Elevated dust emissions on the Colorado Plateau: Role of grazing vehicle disturbance, and increasing aridity

TitleElevated dust emissions on the Colorado Plateau: Role of grazing vehicle disturbance, and increasing aridity
Publication TypeConference Proceedings
Year of Publication2018
AuthorsNauman T, Duniway MC, Webb N, Belnap J
Conference NameSociety for Range Management Meeting
VolumeJanuary 28-February 2, 2018
Date Published01/28/2018
PublisherSociety for Range Management Meeting Proceedings
Conference LocationSparks, Nevada
ARIS Log Number350371
Abstract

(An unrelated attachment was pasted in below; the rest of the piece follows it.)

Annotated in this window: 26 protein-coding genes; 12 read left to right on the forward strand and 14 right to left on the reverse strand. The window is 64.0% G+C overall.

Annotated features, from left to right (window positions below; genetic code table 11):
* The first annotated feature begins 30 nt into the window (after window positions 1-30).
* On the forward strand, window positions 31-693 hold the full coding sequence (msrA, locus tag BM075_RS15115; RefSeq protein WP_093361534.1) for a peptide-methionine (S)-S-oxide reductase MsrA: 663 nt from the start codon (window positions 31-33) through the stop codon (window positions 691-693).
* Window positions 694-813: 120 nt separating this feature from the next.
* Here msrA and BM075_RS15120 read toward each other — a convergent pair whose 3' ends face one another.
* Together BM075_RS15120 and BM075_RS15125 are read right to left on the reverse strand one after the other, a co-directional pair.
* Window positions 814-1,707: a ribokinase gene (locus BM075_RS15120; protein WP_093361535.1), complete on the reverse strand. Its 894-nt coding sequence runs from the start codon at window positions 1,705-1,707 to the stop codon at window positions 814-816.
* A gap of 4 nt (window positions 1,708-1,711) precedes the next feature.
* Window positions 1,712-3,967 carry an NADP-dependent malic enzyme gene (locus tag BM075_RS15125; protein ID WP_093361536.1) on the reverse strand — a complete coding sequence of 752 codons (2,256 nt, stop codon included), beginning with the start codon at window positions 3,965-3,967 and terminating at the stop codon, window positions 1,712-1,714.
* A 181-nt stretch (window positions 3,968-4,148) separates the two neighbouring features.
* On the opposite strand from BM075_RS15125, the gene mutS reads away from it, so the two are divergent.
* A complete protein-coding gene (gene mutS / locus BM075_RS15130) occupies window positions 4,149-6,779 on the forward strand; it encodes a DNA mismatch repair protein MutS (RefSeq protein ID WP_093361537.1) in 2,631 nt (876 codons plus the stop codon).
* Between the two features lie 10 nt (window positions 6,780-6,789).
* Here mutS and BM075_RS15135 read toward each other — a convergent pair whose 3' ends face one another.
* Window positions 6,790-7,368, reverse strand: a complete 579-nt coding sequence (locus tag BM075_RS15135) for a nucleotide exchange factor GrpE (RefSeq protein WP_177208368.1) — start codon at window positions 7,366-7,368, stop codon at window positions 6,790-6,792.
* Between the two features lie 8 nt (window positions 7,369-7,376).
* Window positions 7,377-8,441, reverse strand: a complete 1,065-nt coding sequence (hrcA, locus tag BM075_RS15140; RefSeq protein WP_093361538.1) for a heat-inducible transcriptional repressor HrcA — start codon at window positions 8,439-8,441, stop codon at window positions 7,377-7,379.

Dust from drylands are of major concern to human society. Dust deposition onto snowpacks can hasten melt rates, resulting in lowered inputs into major rivers. Blowing dust can result in traffic accidents, respiratory disease, and high economic costs. To abate dust emissions, it is necessary to examine suspected sources such as unpaved roads and grazing lands. We measured aeolian sediment mass fluxes in low elevation rangelands and unsurfaced roads on the Colorado Plateau in Utah, USA. Empirical spatial modeling suggests that rangelands are producing ~92-93% of regional dust and roads ~7-8%. Measured ‘hot spots’ in sediment mass flux at 100 cm height rival the highest ever recorded including 7,460 gm-2day-1 (spring 2009) in an off-highway vehicle (OHV) area near Hanksville, UT, but were more commonly 50-2,000 gm-2day-1  in areas with heavy grazing or OHV use.  The overall mean measured rangeland sediment mass flux at 100 cm height was 5.14 gm-2day-1, considerably lower than grazed areas (~8-20 gm-2day-1) and OHV areas (414 gm-2day-1). In contrast, a similar area monitored with minimal soil disturbance averaged 1.60 gm-2day-1 from 2007-2015. Annual sediment mass fluxes on all rangeland land use types (light/not grazed, moderately and heavily grazed, and OHV) generally increased with increasing annual temperature, increased winds, and decreasing precipitation. Mass fluxes measured just downwind of unpaved road sites averaged 13.14 gm-2day-1 with a maximum observed seasonal flux of 128.0 gm-2day-1 along a producing oil well access road. Four of the five highest road flux values (n=33 total) measured were adjacent to roads primarily used to access oil or gas well-pads, while one was a road servicing both recreation and well-pads. These findings suggest that predicted future regional mega-droughts may increase dust emissions already elevated due to land management, potentially further compromising air quality, hydrologic cycles, and other ecological services linked to dust.